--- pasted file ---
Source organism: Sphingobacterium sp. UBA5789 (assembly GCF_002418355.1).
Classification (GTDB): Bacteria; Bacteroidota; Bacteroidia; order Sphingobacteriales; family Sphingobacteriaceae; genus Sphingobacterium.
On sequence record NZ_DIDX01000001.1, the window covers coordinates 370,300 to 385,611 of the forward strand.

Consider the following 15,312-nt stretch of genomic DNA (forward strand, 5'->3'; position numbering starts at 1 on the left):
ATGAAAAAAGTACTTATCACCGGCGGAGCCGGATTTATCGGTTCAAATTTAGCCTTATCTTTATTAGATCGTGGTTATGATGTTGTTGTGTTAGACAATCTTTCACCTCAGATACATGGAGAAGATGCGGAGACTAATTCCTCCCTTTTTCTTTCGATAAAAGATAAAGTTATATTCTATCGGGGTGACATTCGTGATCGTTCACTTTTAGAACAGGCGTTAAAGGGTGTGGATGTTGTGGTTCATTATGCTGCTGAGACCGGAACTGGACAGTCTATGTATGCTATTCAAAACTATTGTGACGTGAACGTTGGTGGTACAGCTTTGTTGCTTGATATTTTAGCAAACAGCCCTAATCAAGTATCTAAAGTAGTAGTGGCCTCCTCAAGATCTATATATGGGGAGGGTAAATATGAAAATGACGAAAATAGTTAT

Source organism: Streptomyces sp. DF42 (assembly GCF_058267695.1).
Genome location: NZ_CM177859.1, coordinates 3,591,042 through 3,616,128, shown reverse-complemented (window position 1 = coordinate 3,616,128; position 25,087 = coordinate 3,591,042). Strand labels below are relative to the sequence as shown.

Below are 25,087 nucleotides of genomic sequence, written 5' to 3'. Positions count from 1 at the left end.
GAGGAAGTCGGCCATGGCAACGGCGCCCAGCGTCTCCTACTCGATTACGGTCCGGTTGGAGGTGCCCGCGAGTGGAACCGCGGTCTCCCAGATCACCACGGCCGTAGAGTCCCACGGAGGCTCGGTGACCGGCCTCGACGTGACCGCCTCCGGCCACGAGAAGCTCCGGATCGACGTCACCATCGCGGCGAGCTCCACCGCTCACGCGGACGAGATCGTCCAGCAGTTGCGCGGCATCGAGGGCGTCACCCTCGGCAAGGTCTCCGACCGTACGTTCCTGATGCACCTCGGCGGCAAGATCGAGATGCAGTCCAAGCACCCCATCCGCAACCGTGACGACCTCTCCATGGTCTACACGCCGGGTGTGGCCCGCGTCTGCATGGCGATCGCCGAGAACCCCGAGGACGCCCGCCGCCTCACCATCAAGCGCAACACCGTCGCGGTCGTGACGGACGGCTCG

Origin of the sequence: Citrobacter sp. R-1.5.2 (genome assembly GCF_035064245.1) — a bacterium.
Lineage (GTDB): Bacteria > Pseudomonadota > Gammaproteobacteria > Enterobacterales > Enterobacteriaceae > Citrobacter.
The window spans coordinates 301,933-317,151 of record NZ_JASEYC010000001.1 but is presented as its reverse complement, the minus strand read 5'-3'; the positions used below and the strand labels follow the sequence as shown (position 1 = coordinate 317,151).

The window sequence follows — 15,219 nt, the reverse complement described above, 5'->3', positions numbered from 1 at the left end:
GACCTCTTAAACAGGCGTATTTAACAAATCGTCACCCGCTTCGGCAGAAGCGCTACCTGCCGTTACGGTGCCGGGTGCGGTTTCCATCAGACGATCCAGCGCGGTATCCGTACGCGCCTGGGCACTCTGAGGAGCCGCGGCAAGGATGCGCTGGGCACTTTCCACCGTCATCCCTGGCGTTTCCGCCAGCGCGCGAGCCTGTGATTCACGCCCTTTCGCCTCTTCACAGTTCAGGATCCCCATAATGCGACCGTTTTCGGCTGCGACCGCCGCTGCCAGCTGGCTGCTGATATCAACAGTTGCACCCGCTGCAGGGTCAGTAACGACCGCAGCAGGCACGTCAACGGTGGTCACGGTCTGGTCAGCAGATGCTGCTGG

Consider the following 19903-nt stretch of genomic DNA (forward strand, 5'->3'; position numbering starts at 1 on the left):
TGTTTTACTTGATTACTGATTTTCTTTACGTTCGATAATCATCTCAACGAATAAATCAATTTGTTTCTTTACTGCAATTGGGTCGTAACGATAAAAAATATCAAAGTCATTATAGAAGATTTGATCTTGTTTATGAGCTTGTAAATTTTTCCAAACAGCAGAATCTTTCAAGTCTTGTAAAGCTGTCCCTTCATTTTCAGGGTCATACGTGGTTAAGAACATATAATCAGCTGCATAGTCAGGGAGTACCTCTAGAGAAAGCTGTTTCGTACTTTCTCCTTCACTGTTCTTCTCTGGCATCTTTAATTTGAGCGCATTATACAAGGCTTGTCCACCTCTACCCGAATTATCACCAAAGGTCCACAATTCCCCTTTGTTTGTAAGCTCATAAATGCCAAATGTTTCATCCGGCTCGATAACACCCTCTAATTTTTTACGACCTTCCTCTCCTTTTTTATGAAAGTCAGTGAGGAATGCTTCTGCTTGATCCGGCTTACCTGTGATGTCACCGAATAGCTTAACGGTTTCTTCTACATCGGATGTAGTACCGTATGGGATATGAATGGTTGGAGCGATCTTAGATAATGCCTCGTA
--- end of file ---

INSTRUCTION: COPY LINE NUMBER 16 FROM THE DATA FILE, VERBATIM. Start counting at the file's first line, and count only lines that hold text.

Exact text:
TGTTTTACTTGATTACTGATTTTCTTTACGTTCGATAATCATCTCAACGAATAAATCAATTTGTTTCTTTACTGCAATTGGGTCGTAACGATAAAAAATATCAAAGTCATTATAGAAGATTTGATCTTGTTTATGAGCTTGTAAATTTTTCCAAACAGCAGAATCTTTCAAGTCTTGTAAAGCTGTCCCTTCATTTTCAGGGTCATACGTGGTTAAGAACATATAATCAGCTGCATAGTCAGGGAGTACCTCTAGAGAAAGCTGTTTCGTACTTTCTCCTTCACTGTTCTTCTCTGGCATCTTTAATTTGAGCGCATTATACAAGGCTTGTCCACCTCTACCCGAATTATCACCAAAGGTCCACAATTCCCCTTTGTTTGTAAGCTCATAAATGCCAAATGTTTCATCCGGCTCGATAACACCCTCTAATTTTTTACGACCTTCCTCTCCTTTTTTATGAAAGTCAGTGAGGAATGCTTCTGCTTGATCCGGCTTACCTGTGATGTCACCGAATAGCTTAACGGTTTCTTCTACATCGGATGTAGTACCGTATGGGATATGAATGGTTGGAGCGATCTTAGATAATGCCTCGTA